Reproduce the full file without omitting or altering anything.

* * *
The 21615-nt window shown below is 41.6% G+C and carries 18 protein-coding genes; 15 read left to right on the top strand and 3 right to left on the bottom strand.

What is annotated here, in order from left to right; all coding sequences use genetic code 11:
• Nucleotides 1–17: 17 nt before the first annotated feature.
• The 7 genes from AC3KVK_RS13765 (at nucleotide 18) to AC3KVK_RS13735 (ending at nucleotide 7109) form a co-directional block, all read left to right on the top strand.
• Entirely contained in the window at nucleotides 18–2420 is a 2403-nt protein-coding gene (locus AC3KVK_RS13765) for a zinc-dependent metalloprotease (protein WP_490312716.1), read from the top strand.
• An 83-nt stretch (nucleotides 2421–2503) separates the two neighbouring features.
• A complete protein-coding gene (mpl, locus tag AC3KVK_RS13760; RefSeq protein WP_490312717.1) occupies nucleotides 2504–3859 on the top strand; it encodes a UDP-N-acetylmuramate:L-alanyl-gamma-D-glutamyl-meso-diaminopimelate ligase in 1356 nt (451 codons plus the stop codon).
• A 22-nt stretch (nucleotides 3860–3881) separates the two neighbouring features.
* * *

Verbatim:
The 21615-nt window shown below is 41.6% G+C and carries 18 protein-coding genes; 15 read left to right on the top strand and 3 right to left on the bottom strand.

What is annotated here, in order from left to right; all coding sequences use genetic code 11:
• Nucleotides 1–17: 17 nt before the first annotated feature.
• The 7 genes from AC3KVK_RS13765 (at nucleotide 18) to AC3KVK_RS13735 (ending at nucleotide 7109) form a co-directional block, all read left to right on the top strand.
• Entirely contained in the window at nucleotides 18–2420 is a 2403-nt protein-coding gene (locus AC3KVK_RS13765) for a zinc-dependent metalloprotease (protein WP_490312716.1), read from the top strand.
• An 83-nt stretch (nucleotides 2421–2503) separates the two neighbouring features.
• A complete protein-coding gene (mpl, locus tag AC3KVK_RS13760; RefSeq protein WP_490312717.1) occupies nucleotides 2504–3859 on the top strand; it encodes a UDP-N-acetylmuramate:L-alanyl-gamma-D-glutamyl-meso-diaminopimelate ligase in 1356 nt (451 codons plus the stop codon).
• A 22-nt stretch (nucleotides 3860–3881) separates the two neighbouring features.